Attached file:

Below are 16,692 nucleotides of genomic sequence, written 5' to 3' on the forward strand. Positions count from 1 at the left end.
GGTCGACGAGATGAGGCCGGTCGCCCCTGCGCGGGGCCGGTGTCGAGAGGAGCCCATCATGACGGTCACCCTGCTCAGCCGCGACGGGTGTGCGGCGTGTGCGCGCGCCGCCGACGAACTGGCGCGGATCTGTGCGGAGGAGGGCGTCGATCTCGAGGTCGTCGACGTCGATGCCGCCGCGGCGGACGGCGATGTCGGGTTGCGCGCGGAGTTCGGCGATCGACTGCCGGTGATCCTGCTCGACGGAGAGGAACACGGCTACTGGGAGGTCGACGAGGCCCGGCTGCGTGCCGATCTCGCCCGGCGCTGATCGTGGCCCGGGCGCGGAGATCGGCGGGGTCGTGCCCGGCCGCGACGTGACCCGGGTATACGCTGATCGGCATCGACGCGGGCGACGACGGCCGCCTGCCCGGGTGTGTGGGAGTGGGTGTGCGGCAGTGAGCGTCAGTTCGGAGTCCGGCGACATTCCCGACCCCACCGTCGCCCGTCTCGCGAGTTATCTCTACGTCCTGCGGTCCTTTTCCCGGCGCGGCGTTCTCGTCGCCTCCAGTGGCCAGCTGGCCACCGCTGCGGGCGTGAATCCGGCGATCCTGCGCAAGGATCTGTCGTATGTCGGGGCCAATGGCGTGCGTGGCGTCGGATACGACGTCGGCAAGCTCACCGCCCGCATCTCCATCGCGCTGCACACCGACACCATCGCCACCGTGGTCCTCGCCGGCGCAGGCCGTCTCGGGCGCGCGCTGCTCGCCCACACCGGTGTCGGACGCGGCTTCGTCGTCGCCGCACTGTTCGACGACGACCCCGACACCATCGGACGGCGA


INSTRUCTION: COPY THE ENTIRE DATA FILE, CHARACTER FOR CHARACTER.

Below are 16,692 nucleotides of genomic sequence, written 5' to 3' on the forward strand. Positions count from 1 at the left end.
GGTCGACGAGATGAGGCCGGTCGCCCCTGCGCGGGGCCGGTGTCGAGAGGAGCCCATCATGACGGTCACCCTGCTCAGCCGCGACGGGTGTGCGGCGTGTGCGCGCGCCGCCGACGAACTGGCGCGGATCTGTGCGGAGGAGGGCGTCGATCTCGAGGTCGTCGACGTCGATGCCGCCGCGGCGGACGGCGATGTCGGGTTGCGCGCGGAGTTCGGCGATCGACTGCCGGTGATCCTGCTCGACGGAGAGGAACACGGCTACTGGGAGGTCGACGAGGCCCGGCTGCGTGCCGATCTCGCCCGGCGCTGATCGTGGCCCGGGCGCGGAGATCGGCGGGGTCGTGCCCGGCCGCGACGTGACCCGGGTATACGCTGATCGGCATCGACGCGGGCGACGACGGCCGCCTGCCCGGGTGTGTGGGAGTGGGTGTGCGGCAGTGAGCGTCAGTTCGGAGTCCGGCGACATTCCCGACCCCACCGTCGCCCGTCTCGCGAGTTATCTCTACGTCCTGCGGTCCTTTTCCCGGCGCGGCGTTCTCGTCGCCTCCAGTGGCCAGCTGGCCACCGCTGCGGGCGTGAATCCGGCGATCCTGCGCAAGGATCTGTCGTATGTCGGGGCCAATGGCGTGCGTGGCGTCGGATACGACGTCGGCAAGCTCACCGCCCGCATCTCCATCGCGCTGCACACCGACACCATCGCCACCGTGGTCCTCGCCGGCGCAGGCCGTCTCGGGCGCGCGCTGCTCGCCCACACCGGTGTCGGACGCGGCTTCGTCGTCGCCGCACTGTTCGACGACGACCCCGACACCATCGGACGGCGA